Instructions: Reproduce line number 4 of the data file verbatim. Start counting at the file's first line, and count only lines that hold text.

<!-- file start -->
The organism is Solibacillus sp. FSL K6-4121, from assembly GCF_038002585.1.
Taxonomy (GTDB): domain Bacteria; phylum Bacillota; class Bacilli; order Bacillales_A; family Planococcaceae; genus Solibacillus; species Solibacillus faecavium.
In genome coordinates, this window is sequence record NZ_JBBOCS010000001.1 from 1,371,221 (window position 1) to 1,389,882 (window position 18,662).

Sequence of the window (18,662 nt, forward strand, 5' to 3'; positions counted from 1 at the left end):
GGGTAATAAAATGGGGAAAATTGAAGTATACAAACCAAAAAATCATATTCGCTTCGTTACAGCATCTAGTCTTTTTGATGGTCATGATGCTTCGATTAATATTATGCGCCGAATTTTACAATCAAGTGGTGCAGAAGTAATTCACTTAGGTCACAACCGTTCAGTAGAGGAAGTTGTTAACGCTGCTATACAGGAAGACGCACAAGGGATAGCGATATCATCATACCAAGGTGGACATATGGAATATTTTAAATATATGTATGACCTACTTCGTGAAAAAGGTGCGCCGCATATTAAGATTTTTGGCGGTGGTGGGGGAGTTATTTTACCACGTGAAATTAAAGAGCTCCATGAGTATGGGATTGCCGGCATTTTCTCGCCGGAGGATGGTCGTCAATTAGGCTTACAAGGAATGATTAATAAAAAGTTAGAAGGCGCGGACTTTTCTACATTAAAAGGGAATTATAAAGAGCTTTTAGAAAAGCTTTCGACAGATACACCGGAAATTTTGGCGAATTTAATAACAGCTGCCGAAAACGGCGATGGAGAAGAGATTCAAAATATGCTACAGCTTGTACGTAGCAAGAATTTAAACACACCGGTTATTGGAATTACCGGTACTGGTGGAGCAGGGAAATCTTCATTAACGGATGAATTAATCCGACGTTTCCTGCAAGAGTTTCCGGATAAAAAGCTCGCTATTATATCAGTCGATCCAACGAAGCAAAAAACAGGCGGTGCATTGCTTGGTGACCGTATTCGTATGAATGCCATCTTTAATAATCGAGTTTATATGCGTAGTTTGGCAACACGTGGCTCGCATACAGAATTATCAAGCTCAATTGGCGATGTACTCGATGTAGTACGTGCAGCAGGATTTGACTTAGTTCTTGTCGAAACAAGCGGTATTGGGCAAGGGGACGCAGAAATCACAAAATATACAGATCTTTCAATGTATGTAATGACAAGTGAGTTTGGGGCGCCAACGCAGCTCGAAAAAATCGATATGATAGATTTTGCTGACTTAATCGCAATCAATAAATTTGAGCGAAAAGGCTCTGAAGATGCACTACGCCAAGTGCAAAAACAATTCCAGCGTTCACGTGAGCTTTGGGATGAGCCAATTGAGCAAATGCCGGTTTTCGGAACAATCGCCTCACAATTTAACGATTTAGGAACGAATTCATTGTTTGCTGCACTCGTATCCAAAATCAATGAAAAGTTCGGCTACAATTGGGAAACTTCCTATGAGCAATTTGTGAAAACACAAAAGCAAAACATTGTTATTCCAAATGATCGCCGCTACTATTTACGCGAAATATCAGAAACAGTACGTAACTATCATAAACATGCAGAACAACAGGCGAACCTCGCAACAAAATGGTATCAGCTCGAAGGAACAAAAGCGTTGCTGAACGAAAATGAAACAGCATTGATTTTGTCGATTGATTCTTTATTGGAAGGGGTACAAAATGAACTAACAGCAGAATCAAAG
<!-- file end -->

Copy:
Sequence of the window (18,662 nt, forward strand, 5' to 3'; positions counted from 1 at the left end):